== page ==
I think the emphasis on languages is getting less and less important as the corporatized university goes toward globalized uniformity. Perhaps the only exception is Chinese, and there language acquisition is not often in the service of Comparative Literature. There is a good deal of seeming comparativism when hyphenated Americans declare their mother tongue as a foreign language; but the comparativist impulse is ill-served by this. We also have not yet escaped the national language and literature impulse. And here, in a dwindling job market, there is an understandable competition between the language departments and comparative literature. The coming together of comparative literary studies and the social science methodologies that we had hoped for a decade ago seems to have dissipated into various fundable directions, courting international civil society directions rather than research methods. Language learning has also become instrumental to human rights work. In this way, the focused discipline of comparative literature has undergone transformations that may not be always to the good.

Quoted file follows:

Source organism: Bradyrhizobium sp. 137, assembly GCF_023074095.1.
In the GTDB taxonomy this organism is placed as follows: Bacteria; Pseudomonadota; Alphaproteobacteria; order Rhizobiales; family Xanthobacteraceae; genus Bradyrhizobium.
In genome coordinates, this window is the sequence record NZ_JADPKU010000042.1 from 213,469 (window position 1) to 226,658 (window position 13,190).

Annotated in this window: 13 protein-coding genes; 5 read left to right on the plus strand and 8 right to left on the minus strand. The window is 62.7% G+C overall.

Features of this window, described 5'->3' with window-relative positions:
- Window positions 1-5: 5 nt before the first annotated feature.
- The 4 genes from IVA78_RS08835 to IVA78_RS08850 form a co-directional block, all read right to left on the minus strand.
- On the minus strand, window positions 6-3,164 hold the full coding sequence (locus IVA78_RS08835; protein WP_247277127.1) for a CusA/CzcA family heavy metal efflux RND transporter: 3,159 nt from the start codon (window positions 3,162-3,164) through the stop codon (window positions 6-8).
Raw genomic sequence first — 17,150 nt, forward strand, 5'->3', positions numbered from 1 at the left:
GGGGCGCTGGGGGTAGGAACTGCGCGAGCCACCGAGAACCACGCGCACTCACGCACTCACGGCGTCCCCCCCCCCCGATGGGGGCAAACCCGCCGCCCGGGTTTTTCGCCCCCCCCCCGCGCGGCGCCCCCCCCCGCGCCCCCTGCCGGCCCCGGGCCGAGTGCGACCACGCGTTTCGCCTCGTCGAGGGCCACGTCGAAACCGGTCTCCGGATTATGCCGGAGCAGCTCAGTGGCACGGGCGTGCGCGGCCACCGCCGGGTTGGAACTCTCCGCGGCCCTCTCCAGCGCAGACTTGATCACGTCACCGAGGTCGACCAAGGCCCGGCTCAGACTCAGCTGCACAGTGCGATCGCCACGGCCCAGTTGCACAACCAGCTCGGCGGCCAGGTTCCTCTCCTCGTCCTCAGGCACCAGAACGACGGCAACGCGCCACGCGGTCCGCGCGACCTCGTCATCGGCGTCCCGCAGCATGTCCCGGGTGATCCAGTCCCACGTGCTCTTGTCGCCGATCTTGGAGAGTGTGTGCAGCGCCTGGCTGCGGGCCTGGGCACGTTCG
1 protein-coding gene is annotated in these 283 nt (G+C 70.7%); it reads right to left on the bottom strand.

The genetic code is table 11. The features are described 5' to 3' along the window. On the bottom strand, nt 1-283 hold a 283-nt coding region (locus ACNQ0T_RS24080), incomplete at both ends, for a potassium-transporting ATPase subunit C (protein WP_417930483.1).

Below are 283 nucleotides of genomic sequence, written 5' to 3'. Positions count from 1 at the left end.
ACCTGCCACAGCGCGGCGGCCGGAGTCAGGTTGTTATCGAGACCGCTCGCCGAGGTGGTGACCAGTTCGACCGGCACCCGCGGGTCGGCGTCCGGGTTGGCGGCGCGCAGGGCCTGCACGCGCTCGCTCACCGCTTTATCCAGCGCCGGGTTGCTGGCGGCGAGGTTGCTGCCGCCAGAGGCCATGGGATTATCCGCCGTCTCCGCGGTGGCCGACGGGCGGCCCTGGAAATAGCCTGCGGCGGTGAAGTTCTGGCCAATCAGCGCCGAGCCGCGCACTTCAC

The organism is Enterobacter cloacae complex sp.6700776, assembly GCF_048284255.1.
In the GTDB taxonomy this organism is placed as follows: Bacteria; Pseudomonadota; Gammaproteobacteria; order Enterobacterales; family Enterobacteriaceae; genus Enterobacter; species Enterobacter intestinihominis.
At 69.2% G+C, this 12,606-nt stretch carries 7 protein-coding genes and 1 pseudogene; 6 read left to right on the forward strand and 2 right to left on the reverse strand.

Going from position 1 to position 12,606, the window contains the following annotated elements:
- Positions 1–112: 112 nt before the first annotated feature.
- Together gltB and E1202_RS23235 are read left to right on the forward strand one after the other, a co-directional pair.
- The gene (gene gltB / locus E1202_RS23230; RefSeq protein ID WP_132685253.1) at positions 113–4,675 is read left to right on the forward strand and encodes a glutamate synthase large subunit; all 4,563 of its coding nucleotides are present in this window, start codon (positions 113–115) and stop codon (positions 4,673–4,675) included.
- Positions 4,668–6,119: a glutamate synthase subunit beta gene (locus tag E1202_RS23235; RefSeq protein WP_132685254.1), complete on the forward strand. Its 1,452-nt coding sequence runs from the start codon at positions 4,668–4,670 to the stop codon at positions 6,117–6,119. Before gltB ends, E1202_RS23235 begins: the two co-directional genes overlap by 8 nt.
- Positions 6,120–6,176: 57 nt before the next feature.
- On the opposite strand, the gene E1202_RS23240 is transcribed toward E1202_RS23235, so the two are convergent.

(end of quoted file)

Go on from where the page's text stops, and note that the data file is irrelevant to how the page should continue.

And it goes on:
At this point, I do not see ways of combating these tendencies. In the context of multi-lingual post-colonial nations, I have suggested that they might take the study of the imperial language and literature as a historically given borderlessness in the extra moral sense and develop comparative literatures of the languages native to the country by this means. This would be competitive with the tendency toward a canonical “World Literature” – often practically in translation – that is being propagated, generally from the old metropole. My own university has no campuses abroad, but it does have global centers. We are engaged in working with these centers in the interest of epistemological change in teacher and learner which might feed the comparativist impulse. I have no experience of how we could use the campuses abroad for such an effort, but my hunch is that the student body at these campuses would be less susceptible to comparativism, but I would gladly be wrong.
This is by no means as negative a picture of the discipline as it might superficially appear. I think we should publish a small volume through the MLA to show how many career choices can be strongly supported by undergraduate and graduate degrees in comparative literature; including the development of comparative literature in lesser-known languages. The use of migrant women for primary language learning seems too close to the coding activities of the first explorers and therefore I am hesitant to support it, although it has been suggested here and there as a politically useful direction.